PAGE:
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GM PRODUCT ANALYSIS:  2008 Chevrolet Malibu   eMOTION! REPORTS.com    Martha Hindes     Myron D.Stokes Publisher
 

GM PRODUCT ANALYSIS: 2008 Chevrolet Malibu eMOTION! REPORTS.com Martha Hindes Myron D.Stokes Publisher

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    GM PRODUCT ANALYSIS:  2008 Chevrolet Malibu   eMOTION! REPORTS.com    Martha Hindes     Myron D.Stokes Publisher GM PRODUCT ANALYSIS: 2008 Chevrolet Malibu eMOTION! REPORTS.com Martha Hindes Myron D.Stokes Publisher Document Transcript

    • eMOTION!REPORTS.com Automotive/Aerospace Industries Systemic Intelligence www.emotionreports.com 2008 Malibu: Factoring The Positives
    • Malibu - Factoring in the Positives By eMOTION! Staff “The first peeks at the new Malibu for 2008 revealed a stunning revival of the legendary name, with an exterior that seemed subtly molded and perfectly balanced with light and shadings that lent depth and texture. Unlike past offerings, nothing seemed jarring or out of character. It had the demeanor of a perfectly balanced Alpine skier who skims down a mountainside pushing the run to the edge of tolerance but always in perfect, poised control” T hese days, as General Motors continues to sidestep arrows deftly aimed at its heart by self-appointed critics, it continues to keep its purpose for existing at the forefront. Providing new or revised vehicles to win over consumers is primary for any automaker. Doing so with success while battling the quot;headwindsquot; of a stagnant housing market, staggeringly high vehicle fuel prices and widespread anxiety about economic security would be a challenge for any one of them. Claiming a major win with the new Chevrolet Malibu while wearing a target on its corporate back has to be a satisfying victory for GM.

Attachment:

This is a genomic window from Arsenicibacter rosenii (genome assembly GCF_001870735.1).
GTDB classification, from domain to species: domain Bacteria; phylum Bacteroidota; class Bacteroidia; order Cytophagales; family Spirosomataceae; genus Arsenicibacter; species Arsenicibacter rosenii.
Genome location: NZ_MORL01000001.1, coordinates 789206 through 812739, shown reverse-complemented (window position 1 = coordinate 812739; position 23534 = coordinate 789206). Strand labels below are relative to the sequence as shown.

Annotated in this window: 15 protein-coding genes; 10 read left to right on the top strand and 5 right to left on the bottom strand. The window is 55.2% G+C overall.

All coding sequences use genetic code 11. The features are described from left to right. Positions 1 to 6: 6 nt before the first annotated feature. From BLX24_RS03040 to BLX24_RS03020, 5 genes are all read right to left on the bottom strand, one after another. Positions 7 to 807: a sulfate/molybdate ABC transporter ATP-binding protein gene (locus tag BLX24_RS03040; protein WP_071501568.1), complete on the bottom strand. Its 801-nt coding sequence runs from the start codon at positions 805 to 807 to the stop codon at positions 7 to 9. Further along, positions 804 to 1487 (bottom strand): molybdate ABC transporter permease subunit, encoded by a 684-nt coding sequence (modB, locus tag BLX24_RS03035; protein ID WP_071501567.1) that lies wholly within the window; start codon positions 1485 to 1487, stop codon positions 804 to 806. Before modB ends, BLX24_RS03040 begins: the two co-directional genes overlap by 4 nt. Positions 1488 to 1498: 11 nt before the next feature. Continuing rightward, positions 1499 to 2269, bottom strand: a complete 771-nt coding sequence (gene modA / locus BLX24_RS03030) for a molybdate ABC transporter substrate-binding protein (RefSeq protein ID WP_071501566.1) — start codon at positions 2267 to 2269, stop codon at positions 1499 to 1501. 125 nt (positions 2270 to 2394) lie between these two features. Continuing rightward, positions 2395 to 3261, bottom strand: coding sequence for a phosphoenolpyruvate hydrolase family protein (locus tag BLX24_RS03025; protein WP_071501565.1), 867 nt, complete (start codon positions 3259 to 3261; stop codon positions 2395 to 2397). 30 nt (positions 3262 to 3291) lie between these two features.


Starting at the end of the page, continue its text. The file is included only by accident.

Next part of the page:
• Chevy proves there's life in the legend It wasn't long ago that the Malibu name was a major question mark for General Motors Corp. The sedan had a long history as the placeholder in GM's midsize automotive stable. It was supposed to be the dominant sales generator, a profit maker and the bread and butter car of GM's most populist and popular division, Chevrolet. The Malibu had undergone a transformation a few years earlier, adding a spunky little hatchback called the quot;Maxxquot; to the mix. But a rather uninspired design, and interiors that seemed downright tacky in some ways, kept it from reaching the sales level it was designed for. GM clearly had to do something to rescue the vehicle's longstanding tradition as a keystone for the Chevrolet brand. It couldn't afford to drop Malibu, the center of its sales volume lineup. But it couldn't afford to have it lag from disinterest either, as consumers began to cross it off their comparison-shopping lists. But Detroit, Michigan-based GM, in heart of the American Midwest, had long been facing a daunting challenge along with its two competitors across town. That was a burden in its efforts to match the product quality of the imports from Europe and the Far East that had been nibbling, then gobbling away chunks of the North American auto market.